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    Post German Conservative Revolution in Sweden

    Conservative Revolution in Sweden

    Nikolai von Kreitor


    The Swedish magazine Res Publica, published by Brutus Östlings
    Bokförlag Symposium, has made the first substantial presentation of
    the historical and ideological phenomenon of German Conservative
    Revolution in both Sweden and Scandinavia. (1) The theme issue has
    been edited by Göran Dahl and Carl-Göran Heidegren. (2) The issue
    contains translations from Carl Schmitt's works Politische Theologie,
    Land und Meer and Glossarium, Ernst Jünger's book Der Arbeiter, as
    well as theoretical analyses of the concept of Conservative Revolution
    by the editors, Eric Bolle, Louis Dupeux and Ellen Kennedy.

    Göran Dahl's and Carl-Göran Heidegren's introductory essay The Magic
    Zero Hour is the most interesting in the issue. Its reference point is
    Armin Mohler's standard work on German Conservative revolution Die
    Konservative Revolution in Deutschland 1918-1932. Grundriss ihrer
    Weltanschaungen.

    Mohler differentiates between three main ideological lines within the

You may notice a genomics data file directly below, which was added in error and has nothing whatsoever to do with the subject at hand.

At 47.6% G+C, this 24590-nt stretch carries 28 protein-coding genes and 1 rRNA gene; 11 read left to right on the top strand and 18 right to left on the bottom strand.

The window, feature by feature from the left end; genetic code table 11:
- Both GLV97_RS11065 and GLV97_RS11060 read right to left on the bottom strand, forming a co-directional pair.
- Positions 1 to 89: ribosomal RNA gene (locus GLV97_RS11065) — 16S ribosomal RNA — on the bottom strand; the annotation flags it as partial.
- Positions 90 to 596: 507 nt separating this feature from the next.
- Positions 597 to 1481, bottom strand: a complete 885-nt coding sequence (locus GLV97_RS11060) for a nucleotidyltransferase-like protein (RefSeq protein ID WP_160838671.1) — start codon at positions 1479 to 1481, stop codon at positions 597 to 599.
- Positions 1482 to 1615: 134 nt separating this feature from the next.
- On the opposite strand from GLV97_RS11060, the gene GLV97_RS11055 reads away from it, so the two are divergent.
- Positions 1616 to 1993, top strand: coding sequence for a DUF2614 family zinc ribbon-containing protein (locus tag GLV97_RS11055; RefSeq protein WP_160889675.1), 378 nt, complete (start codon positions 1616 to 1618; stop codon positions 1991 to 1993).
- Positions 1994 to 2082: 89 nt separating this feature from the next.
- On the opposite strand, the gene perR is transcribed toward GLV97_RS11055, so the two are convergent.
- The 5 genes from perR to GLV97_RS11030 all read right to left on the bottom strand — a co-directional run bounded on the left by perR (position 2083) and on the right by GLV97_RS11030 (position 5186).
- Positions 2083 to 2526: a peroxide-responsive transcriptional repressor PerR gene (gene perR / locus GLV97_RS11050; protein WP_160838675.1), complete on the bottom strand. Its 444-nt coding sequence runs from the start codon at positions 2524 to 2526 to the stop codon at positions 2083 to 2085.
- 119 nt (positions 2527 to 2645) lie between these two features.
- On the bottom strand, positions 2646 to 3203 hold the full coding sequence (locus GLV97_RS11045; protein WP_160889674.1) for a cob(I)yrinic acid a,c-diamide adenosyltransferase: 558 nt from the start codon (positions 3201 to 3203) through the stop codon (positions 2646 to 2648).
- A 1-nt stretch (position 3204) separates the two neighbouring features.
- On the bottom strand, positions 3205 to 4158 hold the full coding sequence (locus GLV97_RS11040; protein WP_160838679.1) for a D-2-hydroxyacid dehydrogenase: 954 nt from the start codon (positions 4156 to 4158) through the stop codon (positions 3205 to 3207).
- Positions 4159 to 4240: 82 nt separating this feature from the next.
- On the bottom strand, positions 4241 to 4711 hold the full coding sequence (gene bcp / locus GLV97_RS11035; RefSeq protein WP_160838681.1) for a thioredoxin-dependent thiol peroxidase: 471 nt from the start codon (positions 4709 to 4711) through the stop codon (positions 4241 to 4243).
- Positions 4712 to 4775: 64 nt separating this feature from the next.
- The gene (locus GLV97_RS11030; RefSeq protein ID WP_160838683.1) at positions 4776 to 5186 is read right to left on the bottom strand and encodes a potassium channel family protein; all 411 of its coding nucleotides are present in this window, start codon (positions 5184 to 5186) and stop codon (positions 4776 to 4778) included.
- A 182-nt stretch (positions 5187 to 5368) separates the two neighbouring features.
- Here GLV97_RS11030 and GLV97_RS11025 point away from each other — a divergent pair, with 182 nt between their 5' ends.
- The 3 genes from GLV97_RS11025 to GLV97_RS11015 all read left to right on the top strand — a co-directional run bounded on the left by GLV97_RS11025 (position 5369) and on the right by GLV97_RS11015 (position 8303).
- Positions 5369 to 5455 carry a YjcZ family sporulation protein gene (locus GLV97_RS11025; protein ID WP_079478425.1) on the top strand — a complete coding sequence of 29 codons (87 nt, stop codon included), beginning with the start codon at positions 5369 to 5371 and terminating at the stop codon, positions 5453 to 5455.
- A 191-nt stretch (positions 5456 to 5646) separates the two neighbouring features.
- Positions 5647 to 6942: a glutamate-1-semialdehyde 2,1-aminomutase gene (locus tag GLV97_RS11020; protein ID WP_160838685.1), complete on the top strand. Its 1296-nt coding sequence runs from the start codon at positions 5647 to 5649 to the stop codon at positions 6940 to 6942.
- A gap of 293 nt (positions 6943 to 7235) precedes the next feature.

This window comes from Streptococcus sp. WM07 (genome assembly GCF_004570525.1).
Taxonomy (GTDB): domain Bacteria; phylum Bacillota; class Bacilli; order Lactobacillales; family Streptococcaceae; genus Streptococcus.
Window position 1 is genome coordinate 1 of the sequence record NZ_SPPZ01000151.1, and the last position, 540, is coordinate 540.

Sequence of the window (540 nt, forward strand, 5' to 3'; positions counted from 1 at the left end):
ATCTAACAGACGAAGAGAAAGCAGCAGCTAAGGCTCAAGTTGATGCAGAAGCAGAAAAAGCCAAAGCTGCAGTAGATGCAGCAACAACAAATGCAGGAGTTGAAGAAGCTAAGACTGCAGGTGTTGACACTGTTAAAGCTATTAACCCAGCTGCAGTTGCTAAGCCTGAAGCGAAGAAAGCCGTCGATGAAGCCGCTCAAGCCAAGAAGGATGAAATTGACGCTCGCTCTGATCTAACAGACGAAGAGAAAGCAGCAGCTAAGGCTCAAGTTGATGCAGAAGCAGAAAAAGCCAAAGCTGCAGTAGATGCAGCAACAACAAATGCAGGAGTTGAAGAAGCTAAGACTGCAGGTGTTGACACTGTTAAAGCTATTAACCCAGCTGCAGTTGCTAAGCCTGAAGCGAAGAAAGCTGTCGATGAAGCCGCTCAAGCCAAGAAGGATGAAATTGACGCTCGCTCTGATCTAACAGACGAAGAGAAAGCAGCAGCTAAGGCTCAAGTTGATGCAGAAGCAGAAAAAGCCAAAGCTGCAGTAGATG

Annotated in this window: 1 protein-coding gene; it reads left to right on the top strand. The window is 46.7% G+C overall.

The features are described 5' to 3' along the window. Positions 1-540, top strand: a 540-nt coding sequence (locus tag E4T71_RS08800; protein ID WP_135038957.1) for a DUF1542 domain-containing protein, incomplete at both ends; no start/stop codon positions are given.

revolutionary conservatism which constitute a development from German
    Myth, through German Legal Idea and to a Prussian Principle.

    Völkische Rasse, Volk germanisch
    Jungkonservative Reich deutsch
    Nationalrevolutionäre Bevegung preussisch

    The Völkische current can be characterized as an entirely
    anti-intellectual and irrational and its influence on the ideological
    development during the Weimar-republic is relatively very
    limited. However during the Third Reich Himler, Rosenberg and to a
    large extend also Hitler, were exponents of the irrationalism of the
    Völkische ideology.

    The Jung-konservative is the current most closely associated with the
    older traditional conservatism which preserves Christian influence and
    values. It is the least revolutionary group which does not expose an
    irreconcilable opposition to the Weimar Republic. A central
    ideological leitmotif in their ideology is the concept of the Reich
    (=Empire) as a supra-state formation, different and opposed to both
    the nation-state as well as the imperialist state. Their ideal is a